Ontario Racing Feature on Park Stud Broodmare Investment Fund
Meticulously designed to create interest and deliver new opportunities in the Ontario thoroughbred industry, the innovative Park Stud Broodmare Investment Fund is looking to be a horse racing game-changer.
Canada’s premier commercial thoroughbred stallion farm, Park Stud, based in Orangeville, ON, recently announced that for the first time in its distinguished 35-year history it will offer investment partnerships through the fund launched in early December.
“We analyzed our businesses and found that our short-term broodmare investments were yielding consistently high returns and regular home runs,” said Michael Byrne, Park Stud’s founder.
The fund will raise capital for the purchase of broodmares in 2017 at elite Kentucky auctions. The resulting offspring will be sold through public auctions between 2017-2019, and the fund will be wound down in December 2019.
Park Stud boasts 10-time leading Canadian stallion Bold Ruckus, Canadian Triple Crown winner Peteski, and 2006 Queen’s Plate champ Mike Fox as a few examples of its enduring success.
Millionaire, multiple stakes victor and Sovereign Award honoree Financingavailable, co-bred by Park Stud, is one of numerous winners produced by the farm, which has collective purse earnings of over $25 million.
“Park Stud’s management guided Morgan (Firestone) and our family to the pinnacle of Canadian horse racing and sporting achievement when Mike Fox won the Queen’s Plate for us,” said Julie Firestone of Firestone Farms.
For Warren Byrne, president of The Horse Agency, seeing the fund come to fruition is highly gratifying.
“When I was in California – I spent eight years there – the man I was working for, William de Burgh, we had tossed around the idea of a public racing partnership because it had always been a passion of mine,” he recalled. “When I came back to Canada in 2010, I was trying to start something called Rush Racing at the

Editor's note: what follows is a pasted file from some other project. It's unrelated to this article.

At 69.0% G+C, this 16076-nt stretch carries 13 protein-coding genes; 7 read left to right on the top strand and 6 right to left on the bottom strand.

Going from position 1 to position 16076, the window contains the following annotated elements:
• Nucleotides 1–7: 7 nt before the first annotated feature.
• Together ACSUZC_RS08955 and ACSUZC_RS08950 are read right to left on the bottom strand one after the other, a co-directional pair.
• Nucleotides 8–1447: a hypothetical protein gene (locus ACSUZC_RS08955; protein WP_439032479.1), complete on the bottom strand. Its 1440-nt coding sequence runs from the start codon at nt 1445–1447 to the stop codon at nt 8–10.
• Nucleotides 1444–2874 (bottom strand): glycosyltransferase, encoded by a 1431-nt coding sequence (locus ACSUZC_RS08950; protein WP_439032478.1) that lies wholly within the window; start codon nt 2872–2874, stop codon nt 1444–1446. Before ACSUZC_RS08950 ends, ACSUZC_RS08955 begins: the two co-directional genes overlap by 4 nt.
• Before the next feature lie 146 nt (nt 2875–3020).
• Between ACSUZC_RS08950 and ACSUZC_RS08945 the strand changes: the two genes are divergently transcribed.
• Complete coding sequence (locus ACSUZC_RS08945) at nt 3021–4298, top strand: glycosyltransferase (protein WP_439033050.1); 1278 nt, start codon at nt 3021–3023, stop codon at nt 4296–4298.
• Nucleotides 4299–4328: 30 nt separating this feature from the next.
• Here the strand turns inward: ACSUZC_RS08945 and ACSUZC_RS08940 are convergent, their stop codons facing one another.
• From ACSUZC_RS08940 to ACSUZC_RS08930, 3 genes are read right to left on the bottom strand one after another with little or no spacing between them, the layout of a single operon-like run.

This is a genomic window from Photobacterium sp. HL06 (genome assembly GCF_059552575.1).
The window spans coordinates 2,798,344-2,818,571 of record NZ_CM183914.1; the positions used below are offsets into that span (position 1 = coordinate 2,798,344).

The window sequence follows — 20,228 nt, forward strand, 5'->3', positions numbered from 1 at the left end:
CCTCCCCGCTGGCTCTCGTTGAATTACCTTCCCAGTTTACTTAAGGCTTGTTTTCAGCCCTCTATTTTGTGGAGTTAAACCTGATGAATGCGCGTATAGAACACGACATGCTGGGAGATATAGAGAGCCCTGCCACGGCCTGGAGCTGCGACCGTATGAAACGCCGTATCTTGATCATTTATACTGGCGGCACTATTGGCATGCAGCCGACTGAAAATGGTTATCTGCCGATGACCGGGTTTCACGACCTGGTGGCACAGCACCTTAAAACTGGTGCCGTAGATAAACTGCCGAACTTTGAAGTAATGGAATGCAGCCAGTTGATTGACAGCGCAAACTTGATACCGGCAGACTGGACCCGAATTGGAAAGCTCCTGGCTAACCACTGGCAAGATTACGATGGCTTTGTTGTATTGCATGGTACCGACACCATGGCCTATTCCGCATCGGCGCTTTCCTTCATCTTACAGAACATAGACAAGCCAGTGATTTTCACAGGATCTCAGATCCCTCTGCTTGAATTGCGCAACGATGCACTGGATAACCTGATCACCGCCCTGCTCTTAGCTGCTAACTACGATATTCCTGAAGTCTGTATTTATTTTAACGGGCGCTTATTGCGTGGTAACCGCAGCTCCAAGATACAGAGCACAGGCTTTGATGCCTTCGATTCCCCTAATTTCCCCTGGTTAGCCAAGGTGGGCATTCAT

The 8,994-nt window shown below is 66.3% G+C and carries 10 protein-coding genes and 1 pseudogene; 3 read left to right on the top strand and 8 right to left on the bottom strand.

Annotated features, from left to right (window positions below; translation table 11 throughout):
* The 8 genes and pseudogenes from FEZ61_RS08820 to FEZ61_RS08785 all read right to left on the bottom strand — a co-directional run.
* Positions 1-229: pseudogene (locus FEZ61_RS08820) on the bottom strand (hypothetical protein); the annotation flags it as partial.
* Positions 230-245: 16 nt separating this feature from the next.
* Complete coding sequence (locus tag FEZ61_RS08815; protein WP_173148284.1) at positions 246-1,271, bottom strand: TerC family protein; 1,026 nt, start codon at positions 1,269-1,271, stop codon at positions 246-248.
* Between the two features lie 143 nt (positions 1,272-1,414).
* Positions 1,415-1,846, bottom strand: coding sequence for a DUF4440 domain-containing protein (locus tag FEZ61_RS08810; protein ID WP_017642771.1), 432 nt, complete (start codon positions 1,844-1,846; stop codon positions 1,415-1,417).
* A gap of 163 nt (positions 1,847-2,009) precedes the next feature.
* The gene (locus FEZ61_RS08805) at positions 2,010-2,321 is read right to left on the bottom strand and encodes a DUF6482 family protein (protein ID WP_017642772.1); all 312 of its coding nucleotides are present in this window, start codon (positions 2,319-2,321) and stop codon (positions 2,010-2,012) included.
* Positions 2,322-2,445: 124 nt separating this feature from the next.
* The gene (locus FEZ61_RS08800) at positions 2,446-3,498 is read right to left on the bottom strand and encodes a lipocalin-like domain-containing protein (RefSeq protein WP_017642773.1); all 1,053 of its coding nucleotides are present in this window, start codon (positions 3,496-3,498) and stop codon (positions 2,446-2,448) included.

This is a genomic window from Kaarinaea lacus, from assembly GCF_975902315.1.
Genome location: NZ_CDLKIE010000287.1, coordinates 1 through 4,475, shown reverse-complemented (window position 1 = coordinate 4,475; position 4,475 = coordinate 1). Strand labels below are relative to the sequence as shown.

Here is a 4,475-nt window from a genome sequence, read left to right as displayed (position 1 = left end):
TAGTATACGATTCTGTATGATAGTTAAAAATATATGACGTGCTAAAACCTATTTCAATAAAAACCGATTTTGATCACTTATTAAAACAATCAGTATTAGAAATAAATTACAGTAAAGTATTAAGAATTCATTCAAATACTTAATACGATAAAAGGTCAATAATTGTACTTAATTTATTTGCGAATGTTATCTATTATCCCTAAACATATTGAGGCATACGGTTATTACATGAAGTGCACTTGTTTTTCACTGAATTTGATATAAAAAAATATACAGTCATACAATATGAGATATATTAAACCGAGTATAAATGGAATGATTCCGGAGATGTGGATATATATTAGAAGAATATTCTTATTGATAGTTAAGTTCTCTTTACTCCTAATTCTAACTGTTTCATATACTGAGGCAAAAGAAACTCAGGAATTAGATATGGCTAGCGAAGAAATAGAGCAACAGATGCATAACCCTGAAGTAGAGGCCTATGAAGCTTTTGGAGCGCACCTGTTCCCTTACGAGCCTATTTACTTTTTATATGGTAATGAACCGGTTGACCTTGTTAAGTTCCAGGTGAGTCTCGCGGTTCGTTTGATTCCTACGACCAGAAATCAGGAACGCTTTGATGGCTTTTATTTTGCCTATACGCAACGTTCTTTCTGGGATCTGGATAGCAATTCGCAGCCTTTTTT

end of 2011. It was a similar structure to this and we were almost there. We were planning to focus on fillies in training. Then, with the question marks surrounding the slots at racetracks program, I went from 45-50
people to five or six. No one wanted to stay around. I’ve always wanted to come back to it, but I needed to do it the right way.”
Byrne’s patience, perseverance and plotting the best path for Park Stud ultimately paid off.
“We started looking at what the farm is good at,” he explained. “What seemed to stand out as one of the most successful aspects of what we’ve done well was hospitality. What we wanted to do was combine our strengths, which is how we do business and our hospitality. And out of that came this.”
Initial reaction to the fund has been positive, including from a group Park Stud believed would be a perfect fit.
“Interestingly, we have a few former breeders that have shown interest as well,” noted Byrne. “That’s something we were hoping for. We thought there might be people that were saying, ‘I just can’t make it work in this environment anymore and enjoy it.’ And, here’s a way you don’t have to worry about your bills every
month and you don’t have to worry about the cost of care. All of that we thought might be attractive to people. It’s proven to be attractive to some who have been in this business.”
It’s also drawn the attention of those seeking to become first-time owners.
“The idea of being able to expose new people to the sport is key,” noted Byrne. “It’s a great sport. With the farm, it’s a great way for people to involve families. That’s something that I always knew when I was at Santa Anita and would visit Clockers’ Corner. For the public to come out there, have breakfast, and they might not even realize they are standing in line for coffee next to Bob Baffert. That’s definitely a big draw for attracting horse ownership, for people to see it up close and how it works. We’ll use the farm as that vehicle.”
And while the venture is in its infancy, Byrne is buoyed by the initial response and optimistic of the impact it could have on the Ontario racing scene.
“We thought that if we can start with this, utilizing the hospitality aspect of it, we can make people some money through this fund and then next year, we plan to add some form of a racing partnership,” he said.
“The goal is for it to start here and evolve into different partnerships. We thought this is the best way for that to begin. I have a lot of faith in the business in the long-term sense. The product we will be producing will be attractive on an international level, meaning any uptick in the local marketplace will be a bonus.”
It’s a sentiment echoed by Michael Byrne.
“We see this innovative effort as a way to expand interest in the Ontario thoroughbred industry in what we anticipate will be a great experience and, hopefully, a very profitable one. We undoubtedly need fresh blood in the sport and this fund offers a fun, low-risk learning experience for anyone who’s ever wanted access to our sport.”